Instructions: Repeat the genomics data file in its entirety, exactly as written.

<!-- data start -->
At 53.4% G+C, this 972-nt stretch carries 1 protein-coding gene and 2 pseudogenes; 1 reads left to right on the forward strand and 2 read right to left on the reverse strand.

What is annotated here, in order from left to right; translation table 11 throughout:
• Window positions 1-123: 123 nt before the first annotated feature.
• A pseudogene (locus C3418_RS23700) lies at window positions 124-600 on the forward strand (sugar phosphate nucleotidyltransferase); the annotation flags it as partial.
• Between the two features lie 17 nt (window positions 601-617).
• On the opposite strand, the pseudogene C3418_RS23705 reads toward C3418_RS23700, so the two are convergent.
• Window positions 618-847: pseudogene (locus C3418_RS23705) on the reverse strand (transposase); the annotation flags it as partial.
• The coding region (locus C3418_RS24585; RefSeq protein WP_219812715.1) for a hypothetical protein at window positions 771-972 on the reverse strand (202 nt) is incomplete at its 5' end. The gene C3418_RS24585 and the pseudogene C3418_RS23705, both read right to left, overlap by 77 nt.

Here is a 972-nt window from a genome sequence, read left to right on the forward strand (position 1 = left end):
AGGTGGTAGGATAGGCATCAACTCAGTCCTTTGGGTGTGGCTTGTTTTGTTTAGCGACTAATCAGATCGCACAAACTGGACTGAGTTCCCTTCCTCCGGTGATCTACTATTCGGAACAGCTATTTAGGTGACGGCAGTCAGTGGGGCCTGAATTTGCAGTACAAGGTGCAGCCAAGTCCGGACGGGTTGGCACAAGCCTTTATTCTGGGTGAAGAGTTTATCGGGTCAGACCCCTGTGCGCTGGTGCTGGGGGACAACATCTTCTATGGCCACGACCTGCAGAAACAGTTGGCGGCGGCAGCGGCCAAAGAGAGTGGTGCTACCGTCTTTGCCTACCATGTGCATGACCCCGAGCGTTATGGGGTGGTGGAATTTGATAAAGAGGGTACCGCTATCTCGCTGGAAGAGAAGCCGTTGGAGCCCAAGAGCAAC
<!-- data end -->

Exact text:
At 53.4% G+C, this 972-nt stretch carries 1 protein-coding gene and 2 pseudogenes; 1 reads left to right on the forward strand and 2 read right to left on the reverse strand.

What is annotated here, in order from left to right; translation table 11 throughout:
• Window positions 1-123: 123 nt before the first annotated feature.
• A pseudogene (locus C3418_RS23700) lies at window positions 124-600 on the forward strand (sugar phosphate nucleotidyltransferase); the annotation flags it as partial.
• Between the two features lie 17 nt (window positions 601-617).
• On the opposite strand, the pseudogene C3418_RS23705 reads toward C3418_RS23700, so the two are convergent.
• Window positions 618-847: pseudogene (locus C3418_RS23705) on the reverse strand (transposase); the annotation flags it as partial.
• The coding region (locus C3418_RS24585; RefSeq protein WP_219812715.1) for a hypothetical protein at window positions 771-972 on the reverse strand (202 nt) is incomplete at its 5' end. The gene C3418_RS24585 and the pseudogene C3418_RS23705, both read right to left, overlap by 77 nt.

Here is a 972-nt window from a genome sequence, read left to right on the forward strand (position 1 = left end):
AGGTGGTAGGATAGGCATCAACTCAGTCCTTTGGGTGTGGCTTGTTTTGTTTAGCGACTAATCAGATCGCACAAACTGGACTGAGTTCCCTTCCTCCGGTGATCTACTATTCGGAACAGCTATTTAGGTGACGGCAGTCAGTGGGGCCTGAATTTGCAGTACAAGGTGCAGCCAAGTCCGGACGGGTTGGCACAAGCCTTTATTCTGGGTGAAGAGTTTATCGGGTCAGACCCCTGTGCGCTGGTGCTGGGGGACAACATCTTCTATGGCCACGACCTGCAGAAACAGTTGGCGGCGGCAGCGGCCAAAGAGAGTGGTGCTACCGTCTTTGCCTACCATGTGCATGACCCCGAGCGTTATGGGGTGGTGGAATTTGATAAAGAGGGTACCGCTATCTCGCTGGAAGAGAAGCCGTTGGAGCCCAAGAGCAAC